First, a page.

Mitochondrial diseases are devastating disorders for which there is no cure and no proven treatment. About 1 in 2000 individuals are at risk of developing a mitochondrial disease sometime in their lifetime. Half of those affected are children who show symptoms before age 5 and approximately 80% of these will die before age 20. The human suffering imposed by mitochondrial and metabolic diseases is enormous, yet much work is needed to understand the genetic and environmental causes of these diseases. Mitochondrial genetic diseases are characterized by alterations in the mitochondrial genome, as point mutations, deletions, rearrangements, or depletion of the mitochondrial DNA (mtDNA). The mutation rate of the mitochondrial genome is 10-20 times greater than of nuclear DNA, and mtDNA is more prone to oxidative damage than is nuclear DNA. Mutations in human mtDNA cause premature aging, severe neuromuscular pathologies and maternally inherited metabolic diseases, and influence apoptosis. The primary goal of this project is to understand the contribution of the replication apparatus in the production and prevention of mutations in mtDNA. Since the genetic stability of mitochondrial DNA depends on the accuracy of DNA polymerase gamma (pol gamma), we have focused this project on understanding the role of the human pol gamma in mtDNA mutagenesis. Human mitochondrial DNA is replicated by the two-subunit gamma, composed of a 140 kDa subunit containing catalytic activity and a 55 kDa accessory subunit. The catalytic subunit contains DNA polymerase activity, 3'-5' exonuclease proofreading activity, and 5'dRP lyase activity required for base excision repair. As the only DNA polymerase in animal cell mitochondria, pol gamma participates in DNA replication and DNA repair. The 140 kDa catalytic subunit for pol gamma is encoded by the nuclear POLG gene. To date nearly 250 pathogenic mutations in POLG that cause a wide spectrum of disease including Progressive external ophthalmoplegia (PEO), parkinsonism, premature menopause, Alpers syndrome, mitochondrial neurogastrointestinal encephalomyopathy (MNGIE) or sensory ataxic neuropathy, dysarthria, and ophthalmoparesis (SANDO). Two common POLG mutations found in patients with such mitochondrial diseases generate T251I and P587L amino acid substitutions in PolG. Rarely reported independently, the T251I and P587L mutations are usually found in cis. To understand whether T251I or P587L is the primary pathogenic allele or whether both mutations are required to cause disease, we overexpressed and purified WT, T251I, P587L and T252I/P587L double variant forms of recombinant PolG. Whereas each of the single mutation variants displayed approximately half of the DNA polymerase activity of the WT enzyme in steady state kinetics analyses in vitro, the double mutant form was severely compromised and retained only 4% of the WT polymerase activity. In agreement, both DNA polymerase processivity and exonuclease activity were also diminished by the single mutations and severely reduced in the double mutant form. Possible causes of this impaired efficiency of DNA synthesis are reduced affinity to DNA, impaired thermostability, low catalytic efficiency and/or failure to bind the p55 accessory subunit. Functional assays definitively show no defects in binding isotherms for p55 and each p140 variant, which indicates inter-subunit affinities similar to WT. Conversely, data shows reduced DNA binding affinity as expressed by the fraction of DNA bound to the variant forms of p140. This appears to be caused by dramatically compromised thermostability of the p140 variants. In conclusion, our biochemical analyses suggest both T251I and P587L substitutions functionally impair PolG, with greater pathogenicity predicted for the single P587L variant. In combination, T251I and P587L have extreme thermal lability leading to synergistic nucleotide and DNA binding defects, which severely impair catalytic activity and correlate with presentation of disease in patients. In the POLG2 gene, we describe an extended Belgian pedigree where seven individuals presented with adult-onset cerebellar ataxia, axonal peripheral ataxic neuropathy and tremor, in variable combination with parkinsonism, seizures, cognitive decline, and ophthalmoplegia. We sought to identify the underlying molecular etiology and characterize the mitochondrial pathophysiology of this neurological syndrome. Clinical, neurophysiological and neuroradiological evaluations were conducted. Patient muscle and cultured fibroblasts underwent extensive analyses to assess mitochondrial function. Genetic studies including genome-wide sequencing were conducted. Hallmarks of mitochondrial dysfunction were present in patients tissues including ultrastructural anomalies of mitochondria, mosaic cytochrome c oxidase deficiency, and multiple mtDNA deletions. We identified a splice acceptor variant in POLG2, c.970-1G>C, segregating with disease in this family and associated with a concomitant decrease in levels of POLG2 protein in patient cells. This work extends the clinical spectrum of POLG2 deficiency to include an overwhelming, adult-onset neurological syndrome that includes cerebellar syndrome, peripheral neuropathy, tremor, and parkinsonism. We therefore suggest to include POLG2 sequencing in the evaluation of ataxia and sensory neuropathy in adults, especially when it is accompanied by tremor or parkinsonism with white matter disease. The demonstration that deletions of mtDNA resulting from autosomal dominant POLG2 variant lead to a monogenic neurodegenerative multi-component syndrome, provides further evidence for a major role of mitochondrial dysfunction in the pathomechanism of non-syndromic forms of the component neurodegenerative disorders.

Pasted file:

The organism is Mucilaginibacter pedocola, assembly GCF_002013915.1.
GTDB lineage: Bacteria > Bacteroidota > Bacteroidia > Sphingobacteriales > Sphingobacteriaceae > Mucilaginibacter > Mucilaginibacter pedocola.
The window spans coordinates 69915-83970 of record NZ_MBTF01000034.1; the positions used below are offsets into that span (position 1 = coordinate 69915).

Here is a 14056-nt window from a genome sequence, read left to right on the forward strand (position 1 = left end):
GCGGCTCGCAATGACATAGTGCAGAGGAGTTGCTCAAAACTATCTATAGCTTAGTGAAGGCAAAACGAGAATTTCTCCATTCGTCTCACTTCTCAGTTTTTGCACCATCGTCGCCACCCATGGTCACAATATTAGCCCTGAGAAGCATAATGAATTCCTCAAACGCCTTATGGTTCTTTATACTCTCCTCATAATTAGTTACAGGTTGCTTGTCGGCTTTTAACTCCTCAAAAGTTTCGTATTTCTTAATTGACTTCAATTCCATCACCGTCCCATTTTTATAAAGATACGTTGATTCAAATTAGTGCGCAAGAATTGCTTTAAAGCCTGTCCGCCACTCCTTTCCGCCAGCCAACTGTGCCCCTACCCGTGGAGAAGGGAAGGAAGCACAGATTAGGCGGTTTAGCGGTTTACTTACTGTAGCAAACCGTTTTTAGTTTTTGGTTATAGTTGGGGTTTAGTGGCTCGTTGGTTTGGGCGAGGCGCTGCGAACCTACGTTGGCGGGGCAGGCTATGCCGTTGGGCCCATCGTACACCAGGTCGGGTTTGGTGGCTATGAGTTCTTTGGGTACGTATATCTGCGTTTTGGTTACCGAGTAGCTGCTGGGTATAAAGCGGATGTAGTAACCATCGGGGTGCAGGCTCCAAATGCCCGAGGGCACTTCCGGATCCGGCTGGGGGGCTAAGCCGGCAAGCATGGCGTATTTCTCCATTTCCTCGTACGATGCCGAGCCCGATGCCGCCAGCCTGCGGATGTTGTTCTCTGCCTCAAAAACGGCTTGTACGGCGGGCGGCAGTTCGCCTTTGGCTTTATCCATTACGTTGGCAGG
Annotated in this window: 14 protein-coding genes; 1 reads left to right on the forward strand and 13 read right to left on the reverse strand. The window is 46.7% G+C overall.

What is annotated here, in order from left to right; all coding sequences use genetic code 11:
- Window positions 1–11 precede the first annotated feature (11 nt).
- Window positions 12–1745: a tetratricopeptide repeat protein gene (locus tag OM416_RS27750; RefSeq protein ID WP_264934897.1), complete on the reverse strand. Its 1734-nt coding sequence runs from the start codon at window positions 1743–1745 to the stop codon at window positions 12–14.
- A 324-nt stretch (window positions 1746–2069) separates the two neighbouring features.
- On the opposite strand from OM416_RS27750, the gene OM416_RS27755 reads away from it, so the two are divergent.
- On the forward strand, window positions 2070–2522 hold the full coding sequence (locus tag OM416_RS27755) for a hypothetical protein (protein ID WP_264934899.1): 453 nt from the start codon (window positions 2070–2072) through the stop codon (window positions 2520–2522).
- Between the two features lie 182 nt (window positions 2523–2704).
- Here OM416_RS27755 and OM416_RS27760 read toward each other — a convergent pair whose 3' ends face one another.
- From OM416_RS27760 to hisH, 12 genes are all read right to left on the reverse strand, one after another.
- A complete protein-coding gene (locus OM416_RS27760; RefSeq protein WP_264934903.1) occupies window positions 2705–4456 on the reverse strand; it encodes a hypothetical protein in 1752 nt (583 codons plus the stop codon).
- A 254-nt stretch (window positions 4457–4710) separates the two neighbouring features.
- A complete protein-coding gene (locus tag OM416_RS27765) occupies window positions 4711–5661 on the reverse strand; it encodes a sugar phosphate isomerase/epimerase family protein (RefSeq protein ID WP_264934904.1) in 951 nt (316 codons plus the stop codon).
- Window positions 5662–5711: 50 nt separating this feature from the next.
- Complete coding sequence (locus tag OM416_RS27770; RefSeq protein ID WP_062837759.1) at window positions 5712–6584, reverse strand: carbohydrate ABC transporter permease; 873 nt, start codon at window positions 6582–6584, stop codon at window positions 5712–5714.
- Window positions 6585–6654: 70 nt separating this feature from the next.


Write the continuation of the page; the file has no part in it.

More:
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U.S. National Inst of Environ Hlth Scis